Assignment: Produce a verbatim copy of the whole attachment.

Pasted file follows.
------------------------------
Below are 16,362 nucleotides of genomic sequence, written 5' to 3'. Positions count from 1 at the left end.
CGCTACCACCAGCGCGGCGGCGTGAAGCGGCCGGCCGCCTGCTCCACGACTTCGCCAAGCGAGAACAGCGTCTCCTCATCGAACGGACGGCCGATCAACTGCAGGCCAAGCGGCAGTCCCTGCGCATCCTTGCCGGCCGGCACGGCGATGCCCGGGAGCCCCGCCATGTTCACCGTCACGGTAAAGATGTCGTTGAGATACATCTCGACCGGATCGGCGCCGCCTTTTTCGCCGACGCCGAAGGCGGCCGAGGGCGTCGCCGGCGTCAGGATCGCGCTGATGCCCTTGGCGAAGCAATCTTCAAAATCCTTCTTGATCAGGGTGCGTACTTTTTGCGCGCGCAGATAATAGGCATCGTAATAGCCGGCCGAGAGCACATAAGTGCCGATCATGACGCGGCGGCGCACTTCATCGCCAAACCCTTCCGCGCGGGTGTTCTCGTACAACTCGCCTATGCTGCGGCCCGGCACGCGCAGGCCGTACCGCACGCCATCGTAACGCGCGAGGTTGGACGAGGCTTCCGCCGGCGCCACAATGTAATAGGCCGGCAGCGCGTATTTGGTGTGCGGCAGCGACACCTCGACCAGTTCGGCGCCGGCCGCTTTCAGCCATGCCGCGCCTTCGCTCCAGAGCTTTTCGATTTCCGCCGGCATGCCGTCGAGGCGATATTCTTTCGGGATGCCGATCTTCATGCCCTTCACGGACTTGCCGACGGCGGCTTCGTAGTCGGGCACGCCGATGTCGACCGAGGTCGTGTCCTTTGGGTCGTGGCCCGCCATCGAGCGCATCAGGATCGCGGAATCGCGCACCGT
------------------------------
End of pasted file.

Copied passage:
Below are 16,362 nucleotides of genomic sequence, written 5' to 3'. Positions count from 1 at the left end.
CGCTACCACCAGCGCGGCGGCGTGAAGCGGCCGGCCGCCTGCTCCACGACTTCGCCAAGCGAGAACAGCGTCTCCTCATCGAACGGACGGCCGATCAACTGCAGGCCAAGCGGCAGTCCCTGCGCATCCTTGCCGGCCGGCACGGCGATGCCCGGGAGCCCCGCCATGTTCACCGTCACGGTAAAGATGTCGTTGAGATACATCTCGACCGGATCGGCGCCGCCTTTTTCGCCGACGCCGAAGGCGGCCGAGGGCGTCGCCGGCGTCAGGATCGCGCTGATGCCCTTGGCGAAGCAATCTTCAAAATCCTTCTTGATCAGGGTGCGTACTTTTTGCGCGCGCAGATAATAGGCATCGTAATAGCCGGCCGAGAGCACATAAGTGCCGATCATGACGCGGCGGCGCACTTCATCGCCAAACCCTTCCGCGCGGGTGTTCTCGTACAACTCGCCTATGCTGCGGCCCGGCACGCGCAGGCCGTACCGCACGCCATCGTAACGCGCGAGGTTGGACGAGGCTTCCGCCGGCGCCACAATGTAATAGGCCGGCAGCGCGTATTTGGTGTGCGGCAGCGACACCTCGACCAGTTCGGCGCCGGCCGCTTTCAGCCATGCCGCGCCTTCGCTCCAGAGCTTTTCGATTTCCGCCGGCATGCCGTCGAGGCGATATTCTTTCGGGATGCCGATCTTCATGCCCTTCACGGACTTGCCGACGGCGGCTTCGTAGTCGGGCACGCCGATGTCGACCGAGGTCGTGTCCTTTGGGTCGTGGCCCGCCATCGAGCGCATCAGGATCGCGGAATCGCGCACCGT